Remember the good old days in the years immediately post-9/11, when Democrats freaked out over the government gathering information, which captured some data on US citizens? Remember the insanity over listening to international calls, despite still needing a warrant if it was determined that a US citizen was on the line? Back in 2007, Obama said this
The Supreme Court has never held that the president has such powers. As president, I will follow existing law, and when it comes to U.S. citizens and residents, I will only authorize surveillance for national security purposes consistent with FISA and other federal statutes.
Every democracy is tested when it is faced with a serious threat. As a nation we have to find the right balance between privacy and security, between executive authority to face threats and uncontrolled power. What protects us are the procedures we put in place to protect that balance, namely judicial warrants and congressional review. These are concrete safeguards to make sure surveillance hasn’t gone too far.
Americans fought a revolution in part over the right to be free from unreasonable searches, to ensure that our government couldn’t come knocking in the middle of the night for no reason. We need to find a way forward to make sure that we [stop] terrorists while protecting the privacy and liberty of innocent Americans.
And much more, when he was attempting to slam President Bush. How times change
The Obama administration has approved guidelines that allow counterterrorism officials to lengthen the period of time they retain information about U.S. residents, even if they have no known connection to terrorism.
The changes allow the National Counterterrorism Center (NCTC), the intelligence community’s clearinghouse for terrorism data, to keep information for up to five years. Previously, the center was required to promptly destroy — generally within 180 days — any information about U.S. citizens or residents unless a connection to terrorism was evident.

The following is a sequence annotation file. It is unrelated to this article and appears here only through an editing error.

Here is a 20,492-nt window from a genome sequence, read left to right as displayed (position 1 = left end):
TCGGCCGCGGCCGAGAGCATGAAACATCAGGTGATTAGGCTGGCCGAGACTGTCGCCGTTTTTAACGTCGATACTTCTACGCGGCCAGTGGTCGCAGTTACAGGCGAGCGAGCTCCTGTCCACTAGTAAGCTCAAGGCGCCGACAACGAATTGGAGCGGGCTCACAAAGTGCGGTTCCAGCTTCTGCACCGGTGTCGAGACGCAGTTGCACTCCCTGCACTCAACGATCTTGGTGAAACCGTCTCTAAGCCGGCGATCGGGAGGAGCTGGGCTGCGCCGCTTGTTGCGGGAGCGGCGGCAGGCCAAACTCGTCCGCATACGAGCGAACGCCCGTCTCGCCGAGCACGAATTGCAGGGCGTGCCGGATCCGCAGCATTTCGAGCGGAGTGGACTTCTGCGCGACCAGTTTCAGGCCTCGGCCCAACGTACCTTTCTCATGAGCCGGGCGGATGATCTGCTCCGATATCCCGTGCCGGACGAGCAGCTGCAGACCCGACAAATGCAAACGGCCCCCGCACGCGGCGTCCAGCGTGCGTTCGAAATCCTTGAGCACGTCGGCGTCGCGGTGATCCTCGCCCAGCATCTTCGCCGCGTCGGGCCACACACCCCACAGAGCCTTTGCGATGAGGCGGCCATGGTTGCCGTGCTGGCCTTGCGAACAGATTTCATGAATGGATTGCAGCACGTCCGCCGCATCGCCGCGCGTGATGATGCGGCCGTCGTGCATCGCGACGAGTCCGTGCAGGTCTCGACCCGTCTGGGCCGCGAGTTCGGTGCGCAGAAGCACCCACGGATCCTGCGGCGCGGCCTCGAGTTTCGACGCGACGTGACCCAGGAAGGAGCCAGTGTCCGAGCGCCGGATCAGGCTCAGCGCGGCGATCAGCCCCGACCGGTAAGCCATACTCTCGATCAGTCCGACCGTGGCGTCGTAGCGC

The new guidelines, which were approved Thursday by Attorney General Eric H. Holder Jr., have been in the works for more than a year, officials said.
Why? Robert S. Litt, the general counsel in the Office of the Director of National Intelligence, which oversees the NCTC, says
The old guidelines were“very limiting,” Litt said. “On Day One, you may look at something and think that it has nothing to do with terrorism. Then six months later, all of a sudden, it becomes relevant.”
Meanwhile, they’ll be holding information on US citizens for 5 years. Civil liberties groups are not particularly happy with this. The ACLU gave a wishy washy response. Had this been the Bush DOJ, they would have gone ballistic.
On the bright side, reading the comments, both Republicans and Democrats are upset about this.